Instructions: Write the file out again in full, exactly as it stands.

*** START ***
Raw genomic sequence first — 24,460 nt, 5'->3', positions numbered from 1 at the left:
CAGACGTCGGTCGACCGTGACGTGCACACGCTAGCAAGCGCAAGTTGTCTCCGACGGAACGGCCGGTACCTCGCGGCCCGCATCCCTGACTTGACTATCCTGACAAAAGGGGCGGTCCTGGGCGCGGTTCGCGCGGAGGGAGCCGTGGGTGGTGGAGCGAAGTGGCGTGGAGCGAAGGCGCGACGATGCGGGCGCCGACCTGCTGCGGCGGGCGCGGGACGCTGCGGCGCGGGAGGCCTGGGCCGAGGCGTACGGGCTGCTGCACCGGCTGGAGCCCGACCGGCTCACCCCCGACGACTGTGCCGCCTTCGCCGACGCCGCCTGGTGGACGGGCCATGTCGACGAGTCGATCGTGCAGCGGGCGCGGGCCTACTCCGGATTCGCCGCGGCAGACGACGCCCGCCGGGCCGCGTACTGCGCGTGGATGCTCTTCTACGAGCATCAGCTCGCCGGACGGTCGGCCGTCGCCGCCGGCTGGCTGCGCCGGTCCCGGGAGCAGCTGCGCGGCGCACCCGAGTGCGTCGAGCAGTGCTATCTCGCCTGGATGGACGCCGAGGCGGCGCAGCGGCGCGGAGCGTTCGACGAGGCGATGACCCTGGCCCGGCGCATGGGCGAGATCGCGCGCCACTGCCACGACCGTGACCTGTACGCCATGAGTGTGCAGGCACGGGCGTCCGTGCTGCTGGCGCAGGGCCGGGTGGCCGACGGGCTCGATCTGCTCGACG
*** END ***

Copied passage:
Raw genomic sequence first — 24,460 nt, 5'->3', positions numbered from 1 at the left:
CAGACGTCGGTCGACCGTGACGTGCACACGCTAGCAAGCGCAAGTTGTCTCCGACGGAACGGCCGGTACCTCGCGGCCCGCATCCCTGACTTGACTATCCTGACAAAAGGGGCGGTCCTGGGCGCGGTTCGCGCGGAGGGAGCCGTGGGTGGTGGAGCGAAGTGGCGTGGAGCGAAGGCGCGACGATGCGGGCGCCGACCTGCTGCGGCGGGCGCGGGACGCTGCGGCGCGGGAGGCCTGGGCCGAGGCGTACGGGCTGCTGCACCGGCTGGAGCCCGACCGGCTCACCCCCGACGACTGTGCCGCCTTCGCCGACGCCGCCTGGTGGACGGGCCATGTCGACGAGTCGATCGTGCAGCGGGCGCGGGCCTACTCCGGATTCGCCGCGGCAGACGACGCCCGCCGGGCCGCGTACTGCGCGTGGATGCTCTTCTACGAGCATCAGCTCGCCGGACGGTCGGCCGTCGCCGCCGGCTGGCTGCGCCGGTCCCGGGAGCAGCTGCGCGGCGCACCCGAGTGCGTCGAGCAGTGCTATCTCGCCTGGATGGACGCCGAGGCGGCGCAGCGGCGCGGAGCGTTCGACGAGGCGATGACCCTGGCCCGGCGCATGGGCGAGATCGCGCGCCACTGCCACGACCGTGACCTGTACGCCATGAGTGTGCAGGCACGGGCGTCCGTGCTGCTGGCGCAGGGCCGGGTGGCCGACGGGCTCGATCTGCTCGACG